If asked, we’d all say that of course we would stand up for our dogs; we’d do just about anything to keep them safe, healthy, and happy. But the reality is that situations arise where, due to social pressures and other factors, we don’t speak out when we should. For example, I cannot tell you how many training clients I’ve heard say things like, “The vet was really rough with Bella. I could tell she was scared. The vet slammed her on her back and held her down, and Bella became even more afraid.” Having worked at a vet’s office, I understand that some restraint and firm handling is necessary for certain treatments. But some vets are simply better than others about reading canine body language and working with dogs instead of using brute force to achieve their medical objectives. Unfortunately, very few owners will stand up to a veterinarian to voice their concerns.
I’ve also seen situations where an owner stands by as a professional trainer works with their dog in a way that concerns them. The dog may be in obvious distress because the trainer is being very rough with the dog while saying things like, “You have to show him who’s boss.” The owner is clearly distraught but stands silently by watching as the trainer uses excessive force to get the dog to do what he wants, not daring to intercede.
In both of these situations, part of the issue is that the person in charge is an authority figure. We are conditioned from a young age to respect authority figures, which can, unfortunately, make it challenging to speak up. Women in particular are taught to be polite and not make a fuss. (Gavin DeBecker’s excellent book The Gift of Fear illustrates how this conditioning can put women in harm’s way.) But it’s not just authority figures; sometimes it’s simple peer pressure. When I adopted my girl Sierra from a rural shelter, I was told she’d been there four times previously. I soon discovered that not only did she have a serious case of separation anxiety, but she could run like the wind. The latter wasn’t surprising for a husky mix, and I only let her run free in safe, enclosed areas. But a group of owners I’d encounter early mornings at my local park regularly let their dogs run free in the surrounding hillsides, and they invited us to join them. I politely refused, saying I hadn’t had Sierra very long and didn’t yet feel comfortable allowing her off leash. They kept at it, eventually moving from encouraging invitations to asking why I was so adamant about not letting her off leash. “Oh, come on, It’ll be fine” was their constant refrain. Well, maybe it would have been fine and maybe not. I did like the people and it would have been fun to join in, but I knew my own dog’s behavior better than they did and knew what could happen. Peer pressure or not, I wasn’t going to take that chance. It actually took the better part of a year until I felt comfortable letting Sierra off leash, and I don’t honestly care who thinks that’s a long time. Nowadays I can let her loose without worrying, as she has a solid recall and we have a very close relationship. But who knows what would have happened had I given in early on?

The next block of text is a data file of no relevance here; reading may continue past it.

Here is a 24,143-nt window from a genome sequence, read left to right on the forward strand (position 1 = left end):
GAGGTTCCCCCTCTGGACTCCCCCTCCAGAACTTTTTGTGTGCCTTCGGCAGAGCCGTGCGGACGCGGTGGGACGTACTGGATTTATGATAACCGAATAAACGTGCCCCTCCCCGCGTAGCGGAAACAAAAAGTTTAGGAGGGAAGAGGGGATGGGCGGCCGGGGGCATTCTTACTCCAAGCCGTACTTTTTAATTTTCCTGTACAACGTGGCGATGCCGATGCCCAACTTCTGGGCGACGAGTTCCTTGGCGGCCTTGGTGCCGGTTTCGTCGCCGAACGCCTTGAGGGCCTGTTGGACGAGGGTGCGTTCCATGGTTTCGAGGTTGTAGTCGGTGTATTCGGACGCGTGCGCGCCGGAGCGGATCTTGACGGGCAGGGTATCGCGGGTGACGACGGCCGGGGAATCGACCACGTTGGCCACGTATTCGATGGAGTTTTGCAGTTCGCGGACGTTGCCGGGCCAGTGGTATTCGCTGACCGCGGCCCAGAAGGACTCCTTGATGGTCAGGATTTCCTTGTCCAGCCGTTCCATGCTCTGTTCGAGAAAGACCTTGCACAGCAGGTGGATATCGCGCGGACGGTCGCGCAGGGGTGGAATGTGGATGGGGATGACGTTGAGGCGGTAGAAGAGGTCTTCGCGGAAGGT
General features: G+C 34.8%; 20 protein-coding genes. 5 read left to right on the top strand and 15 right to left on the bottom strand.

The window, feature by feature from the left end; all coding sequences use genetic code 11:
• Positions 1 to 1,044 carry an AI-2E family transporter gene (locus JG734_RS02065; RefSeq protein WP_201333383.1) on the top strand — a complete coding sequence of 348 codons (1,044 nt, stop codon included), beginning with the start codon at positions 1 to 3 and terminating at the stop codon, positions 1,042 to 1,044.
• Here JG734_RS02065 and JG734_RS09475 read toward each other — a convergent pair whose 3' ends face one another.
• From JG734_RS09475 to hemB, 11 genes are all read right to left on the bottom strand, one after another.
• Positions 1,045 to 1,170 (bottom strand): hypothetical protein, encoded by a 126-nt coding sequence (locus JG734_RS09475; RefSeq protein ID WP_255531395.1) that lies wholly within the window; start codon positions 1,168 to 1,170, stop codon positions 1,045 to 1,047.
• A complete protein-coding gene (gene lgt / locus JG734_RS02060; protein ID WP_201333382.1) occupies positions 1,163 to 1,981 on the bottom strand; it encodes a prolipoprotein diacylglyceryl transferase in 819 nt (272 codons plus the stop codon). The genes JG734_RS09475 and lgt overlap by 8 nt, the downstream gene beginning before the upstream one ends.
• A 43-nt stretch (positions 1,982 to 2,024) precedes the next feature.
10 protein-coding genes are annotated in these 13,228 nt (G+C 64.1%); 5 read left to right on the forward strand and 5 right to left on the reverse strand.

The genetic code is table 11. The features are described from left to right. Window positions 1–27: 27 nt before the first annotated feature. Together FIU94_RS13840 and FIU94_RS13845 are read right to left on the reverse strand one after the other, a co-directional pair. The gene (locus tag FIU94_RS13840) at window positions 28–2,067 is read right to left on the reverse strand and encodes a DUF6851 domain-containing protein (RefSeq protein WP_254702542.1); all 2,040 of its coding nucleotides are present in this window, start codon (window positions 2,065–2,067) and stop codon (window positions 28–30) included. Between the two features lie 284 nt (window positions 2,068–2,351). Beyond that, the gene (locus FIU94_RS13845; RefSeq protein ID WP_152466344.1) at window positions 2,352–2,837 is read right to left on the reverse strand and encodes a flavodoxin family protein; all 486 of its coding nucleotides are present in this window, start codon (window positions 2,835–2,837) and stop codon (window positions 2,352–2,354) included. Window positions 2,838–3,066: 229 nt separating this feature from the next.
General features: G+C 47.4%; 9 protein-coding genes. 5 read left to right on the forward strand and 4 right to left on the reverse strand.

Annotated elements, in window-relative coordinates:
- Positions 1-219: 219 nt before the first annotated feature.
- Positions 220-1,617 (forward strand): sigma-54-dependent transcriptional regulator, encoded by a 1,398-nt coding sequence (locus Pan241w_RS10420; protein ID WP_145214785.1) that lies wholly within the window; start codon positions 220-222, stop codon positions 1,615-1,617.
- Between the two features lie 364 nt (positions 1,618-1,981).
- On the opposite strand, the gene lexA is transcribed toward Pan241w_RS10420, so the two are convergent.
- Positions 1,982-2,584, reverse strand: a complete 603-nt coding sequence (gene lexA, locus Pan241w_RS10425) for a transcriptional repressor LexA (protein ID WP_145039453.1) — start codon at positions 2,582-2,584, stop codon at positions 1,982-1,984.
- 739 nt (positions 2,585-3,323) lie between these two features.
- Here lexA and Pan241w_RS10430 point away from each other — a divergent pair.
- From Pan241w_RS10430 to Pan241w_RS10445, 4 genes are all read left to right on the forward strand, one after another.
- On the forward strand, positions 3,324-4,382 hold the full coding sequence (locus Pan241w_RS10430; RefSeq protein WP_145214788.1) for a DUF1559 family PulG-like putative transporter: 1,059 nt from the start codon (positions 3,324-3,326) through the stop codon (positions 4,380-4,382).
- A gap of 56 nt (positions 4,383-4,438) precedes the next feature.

Peer pressure is constantly at work at dog parks as well. I don’t personally frequent them, but I have seen many times where dogs who are playing display warning signals in their body language and vocalizations. The owner of a dog will turn to the one who expresses concern and will say, “Don’t worry, they’ll work it out.” Maybe they will and maybe they won’t, but if you’re the person whose dog is in potential danger, it’s up to you to say you don’t feel comfortable, or better yet, just say, “Have a nice day!” as you take your dog and leave. If people think you’re overly careful, so what? A little social pressure is nothing compared to a serious injury to your dog. And remember too that not all injuries are physical; a dog who is attacked or traumatized by other dogs might well develop fear-based reactivity toward other dogs. I’ve seen it happen way too many times, and it’s much harder to fix than to prevent.
The bottom line is, even if someone is in a position of authority or has a string of letters after their name, it doesn’t mean that they know your dog like you do. You know that little voice inside that tells you when something is not right? That is the voice you should be listening to, not anyone else’s. You know your dog best, and you know when he’s uncomfortable or is in potential danger. We can’t keep our dogs from every stress in this world, and some things, like medical care, are necessary. But beyond that, we must be the ones who speak up for our dogs, be their best friends and their lifelong advocates.
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